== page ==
Editorial

Moving people to the wrist: The historic challenge of the watch

Hans Wilsdorf, the man who would come to found the brand we know today as Rolex, had a formidable task before him when he endeavored to convince the world to mount a watch on their wrists.

Up until the First World War, the wristwatch was seen largely as a trinket—a wristlet—worn occasionally by women of high society. Any gentleman who could afford a watch sported a pocket watch. Reflecting on the time, in a four-volume treatise, Rolex Jubilee Vade Mecum, published in 1946, Wilsdorf wrote:

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WWDC week isn't about the tech, it's about the people

WWDC week isn't necessarily about learning the latest Apple tech. It's about having an opportunity to talk with the people who make the products we rely on, and understand better what makes them tick.

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The AltConf interview

Now in its fourth year, AltConf has become the place to be if want to be in San Francisco but don't have a ticket to WWDC.

AltConf 2015 is something to see. It remains absolutely free to attend, but has grown now to occupy three movie theaters at the AMC Metreon in downtown San Francisco. Two theaters show live talks from dozens of speakers on a range of topics that span the gamut from programming to social issues to business development. A third theater shows video highlights from many other technical conferences.

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Apple makes a $17,000 Apple Watch — why not a luxury iPhone too?

You can buy an iPhone 6 from Apple anodized with matte gold coloring. It's a nice enough phone, but it's no luxury.

That gold iPhone costs no more than one in silver or space gray, and it does nothing else different. Apple also makes a solid gold Apple Watch. It costs much more than a standard aluminum or steel Apple Watch. The Apple Watch Edition has a nicer buying experience and improved customer support (not that Apple's ever been lacking in that department). But even at up to $17,000 it too does nothing that a $350 Apple Watch Sport doesn't do.

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Live journal: WWDC week with the iMore team!

We're in San Francisco all week for Apple's Worldwide Developers Conference. We'll be here all week for fun and adventure, official and otherwise. Follow along with us!

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HomeKit promises to clean up the mess of home automation

Why upgrading to HomeKit often requires new hardware for new features.

There's an article in Fortune today that talks about the transition to HomeKit, Apple's home automation framework, and the hardware upgrades it necessitates. Unfortunately, instead of trying to inform people about what's happening and why, so they can make better buying decisions, the article sensationalizes it. And that hurts the reader.

So, what's really happening?

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18 features in iOS 9 you may have missed during the keynote

We've heard about the big stuff. Here are my favorite little features hiding away in iOS 9.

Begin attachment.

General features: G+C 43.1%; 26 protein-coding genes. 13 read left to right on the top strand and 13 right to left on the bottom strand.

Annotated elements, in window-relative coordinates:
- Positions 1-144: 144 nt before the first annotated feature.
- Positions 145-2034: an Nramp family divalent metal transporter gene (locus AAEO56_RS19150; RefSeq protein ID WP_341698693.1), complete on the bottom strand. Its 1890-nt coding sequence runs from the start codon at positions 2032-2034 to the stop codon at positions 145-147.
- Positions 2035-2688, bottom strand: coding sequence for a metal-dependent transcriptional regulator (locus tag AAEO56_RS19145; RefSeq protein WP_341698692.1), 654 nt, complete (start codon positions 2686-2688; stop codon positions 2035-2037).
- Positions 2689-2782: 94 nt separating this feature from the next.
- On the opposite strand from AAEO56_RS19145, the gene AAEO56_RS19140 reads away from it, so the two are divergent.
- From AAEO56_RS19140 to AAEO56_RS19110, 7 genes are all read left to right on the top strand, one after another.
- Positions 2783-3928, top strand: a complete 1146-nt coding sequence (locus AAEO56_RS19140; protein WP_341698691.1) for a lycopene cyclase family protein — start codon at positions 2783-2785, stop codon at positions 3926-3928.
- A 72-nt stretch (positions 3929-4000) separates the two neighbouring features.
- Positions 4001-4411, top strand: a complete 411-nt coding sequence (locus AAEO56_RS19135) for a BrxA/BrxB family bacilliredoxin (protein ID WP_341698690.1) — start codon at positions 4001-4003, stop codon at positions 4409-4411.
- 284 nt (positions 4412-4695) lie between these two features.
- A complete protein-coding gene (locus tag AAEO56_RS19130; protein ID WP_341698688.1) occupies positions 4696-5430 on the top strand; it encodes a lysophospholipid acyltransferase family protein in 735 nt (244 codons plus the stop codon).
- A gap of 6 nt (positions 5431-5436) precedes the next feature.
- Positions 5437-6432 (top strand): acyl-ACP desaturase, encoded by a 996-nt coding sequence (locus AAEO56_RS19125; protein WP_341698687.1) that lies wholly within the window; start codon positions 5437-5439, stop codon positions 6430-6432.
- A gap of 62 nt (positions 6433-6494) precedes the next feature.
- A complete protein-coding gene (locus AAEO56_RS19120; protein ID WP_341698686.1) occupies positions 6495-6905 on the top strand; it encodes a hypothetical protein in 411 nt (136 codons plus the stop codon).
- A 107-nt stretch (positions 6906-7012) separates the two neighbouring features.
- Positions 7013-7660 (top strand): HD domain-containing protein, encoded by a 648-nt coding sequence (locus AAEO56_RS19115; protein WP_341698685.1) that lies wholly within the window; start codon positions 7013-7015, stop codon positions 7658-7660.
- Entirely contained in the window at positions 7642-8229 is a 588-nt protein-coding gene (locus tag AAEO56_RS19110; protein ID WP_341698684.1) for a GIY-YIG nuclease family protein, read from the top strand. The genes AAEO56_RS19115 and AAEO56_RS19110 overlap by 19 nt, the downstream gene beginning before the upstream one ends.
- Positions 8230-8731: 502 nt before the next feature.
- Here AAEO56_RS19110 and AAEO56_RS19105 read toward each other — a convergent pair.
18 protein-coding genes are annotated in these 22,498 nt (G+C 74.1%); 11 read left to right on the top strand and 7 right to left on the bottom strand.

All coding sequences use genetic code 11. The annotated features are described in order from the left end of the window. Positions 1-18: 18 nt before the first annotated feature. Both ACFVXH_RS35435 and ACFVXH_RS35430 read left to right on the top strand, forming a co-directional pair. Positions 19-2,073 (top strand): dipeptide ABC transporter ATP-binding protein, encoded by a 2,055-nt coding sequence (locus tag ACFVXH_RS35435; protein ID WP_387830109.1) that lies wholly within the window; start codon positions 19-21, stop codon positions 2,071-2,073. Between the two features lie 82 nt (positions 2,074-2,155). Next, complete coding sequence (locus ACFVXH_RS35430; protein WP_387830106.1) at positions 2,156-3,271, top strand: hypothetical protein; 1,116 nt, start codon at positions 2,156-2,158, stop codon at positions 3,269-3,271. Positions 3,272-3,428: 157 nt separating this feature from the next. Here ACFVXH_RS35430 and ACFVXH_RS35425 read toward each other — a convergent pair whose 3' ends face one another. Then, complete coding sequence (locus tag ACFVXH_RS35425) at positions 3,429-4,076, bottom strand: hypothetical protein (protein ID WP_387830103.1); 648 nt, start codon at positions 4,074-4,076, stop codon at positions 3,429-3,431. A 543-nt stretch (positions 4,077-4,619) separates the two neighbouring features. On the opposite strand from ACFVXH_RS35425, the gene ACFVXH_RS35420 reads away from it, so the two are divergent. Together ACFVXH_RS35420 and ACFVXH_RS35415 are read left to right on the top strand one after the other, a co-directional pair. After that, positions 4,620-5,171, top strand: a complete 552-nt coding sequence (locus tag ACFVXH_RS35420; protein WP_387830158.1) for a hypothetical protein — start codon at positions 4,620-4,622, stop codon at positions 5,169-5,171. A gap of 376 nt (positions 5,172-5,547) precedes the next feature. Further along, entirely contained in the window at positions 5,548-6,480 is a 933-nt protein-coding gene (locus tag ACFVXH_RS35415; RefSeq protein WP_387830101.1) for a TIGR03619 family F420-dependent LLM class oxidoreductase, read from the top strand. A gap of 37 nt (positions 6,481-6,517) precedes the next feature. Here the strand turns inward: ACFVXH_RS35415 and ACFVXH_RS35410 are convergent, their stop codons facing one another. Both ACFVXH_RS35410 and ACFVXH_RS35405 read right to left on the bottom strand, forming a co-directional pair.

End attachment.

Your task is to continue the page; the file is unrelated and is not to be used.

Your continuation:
We're a month away from iOS 9's public beta and, like I do just about every year, I've compiled a collection of my favorite tiny features you may not have heard about yet, thanks to the onslaught of info.

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Metal for OS X is so huge, I no longer need a Mac Pro

When Apple unveiled Metal for OS X at the 2015 WWDC keynote, I wasn't very impressed.

Metal, Apple's optimized set of 3D tools for developers, first showed up on iOS last year in the form of a particularly beautiful Unreal Engine demo. it provided answers for serious problems that my development team faced when making cinematic games on the iPhone and iPad.

But Metal for OS X? The particle effects on stage were less impressive than last year's iOS demo, and moreover, while watching the demo onstage, I couldn't help but note that Unreal Engine games barely exist for the Mac. There's Tomb Raider, the Borderlands trilogy, X-Com, and a handful of indie titles, but many major games like Mass Effect haven't been ported.

I worried that "Metal" had become Apple's version of "Blast Processing," a catch phrase in the 90s for the Sega Genesis. In commercials, Sega would gloat that only the Genesis had "Blast processing." The only problem was, Blast Processing didn't really do anything that mattered.

But it turns out, I was wrong.

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Remember, don't install beta software on your primary devices

Remember, developers: It's very tempting. But please don't install beta software like the new OS X 10.11 and iOS 9 unless you can afford to live without your Mac or iOS device if something goes horribly wrong.

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12 features I'm excited to see come to OS X El Capitan

Here are the coolest little features I'm excited to see come to OS X this fall.

OS X El Capitan was announced at WWDC on Monday, and there are a ton of little bits and pieces to be excited about — super-powered graphics, a new-and-improved Mission Control, full-screen tweaks, and more. But what about the awesome little things that Apple may not have mentioned on-stage? Here are my favorite hidden features coming to the Mac later this year.

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